Tension between Trade Secret and California’s Section 16600
Most states in the United States have adopted some form of the Uniform Trade Secrets Act which protects information considered to be valuable due to its secrecy. However, in an employment situation, employees learn the trade secrets of its employer over a period of time. When the employee switches employment, the information retained in the employee’s memory may be transferred to the new employer. As such, any contracts that prohibit the employee from divulging the trade secret of another could prevent the employee from finding new employment. These agreements are typically referred to as non-competition agreements. In states such as California which has a strong public policy favoring employee mobility as embodied in Business & Professions Code § 16600, trade secret laws may in conflict with these laws.
Section 16600 states: “Except as provided in this chapter, every contract by which anyone is restrained from engaging in a lawful profession, trade, or business of any kind is to that extent void.” There are three (3) enumerated exceptions to the prohibition on non- competition agreements, namely, when the contract occurs in connection with the sale of the goodwill of a business, in the dissolution of a partnership, or when a member of a limited liability company agrees not to compete.
As a general rule, Section 16600 voids all contracts that restrain employment unless the contract falls within one of the three enumerated exceptions. Contracts that restrain employment are non-competition agreements and possibly non-disclosure agreements. Hence, the tension between trade secrets and Section 16600.
Basic facts of case
In TJT v Mori, the owner of Leg-It (i.e., Mori) sold his business to TJT but agreed to continue working as an employee under a written employment contract. In the employment contract, Mori agreed not to compete with TJT for two (2) years after termination of employment.
For about 10 years, Mori worked for the TJT. He left voluntarily in 2007 and within weeks was hired by West State Recycling, a competitor of TJT.
TJT sued Mori for breach of the non-competition agreement since he competed with TJT within two years of termination of employment. Although the lawsuit was filed in Idaho where Mori was then working, California law was applied to the non-competition agreement because TJT was based in California at the time Mori sold the company.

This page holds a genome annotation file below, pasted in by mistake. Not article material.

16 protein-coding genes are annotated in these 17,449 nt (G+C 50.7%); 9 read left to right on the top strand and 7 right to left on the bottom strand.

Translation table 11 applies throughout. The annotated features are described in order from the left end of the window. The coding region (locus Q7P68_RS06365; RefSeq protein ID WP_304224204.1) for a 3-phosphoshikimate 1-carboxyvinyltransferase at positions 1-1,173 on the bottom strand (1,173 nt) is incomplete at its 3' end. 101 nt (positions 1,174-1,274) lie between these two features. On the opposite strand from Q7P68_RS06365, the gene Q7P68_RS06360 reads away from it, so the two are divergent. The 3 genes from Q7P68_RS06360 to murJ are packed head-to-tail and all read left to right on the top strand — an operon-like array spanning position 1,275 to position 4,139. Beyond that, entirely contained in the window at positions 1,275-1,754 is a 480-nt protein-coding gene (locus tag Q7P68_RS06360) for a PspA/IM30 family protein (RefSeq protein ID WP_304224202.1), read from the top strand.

Mori argued that the terms of the non-competition agreement were void under California’s Business & Professions Code Section 16600 since the non-competition agreement was tied to Mori’s employment contract.
Decision of the court
On appeal, the Court held that although the non-competition agreement referred to Mori’s employment with TJT to determine its duration and enforceability, California case law demonstrates that such incidental link does not necessitate the conclusion that it was an impermissible employment restriction. The court reasoned that the employment relationship between Mori and TJT only came about as a part of the larger transaction between PGP and Mori – the sale of Leg-It which is one of the three enumerated exceptions to Section 16600.
In reviewing the work restriction in the noncompetition agreement, the court held that the terms of the non-competition clause were geographically overbroad since they prohibited competition within 1000 miles of Leg-It which encompassed areas in which Leg-It did not operate. The Court remanded the case to determine whether California law allows the court to rewrite or “blue pencil” the noncompetition agreement to fit within the scope of the enumerated exceptions to Section 16600.
This case shows that not all employment related work restrictions are void under business and professions code especially when such work restrictions arise out of one of the three (3) enumerated exceptions to California Business and Professions Code 16600. This case also shows a clever way for companies to extend the duration of the non-competition agreement by tying it to the employment termination date rather than to the date the business was sold.
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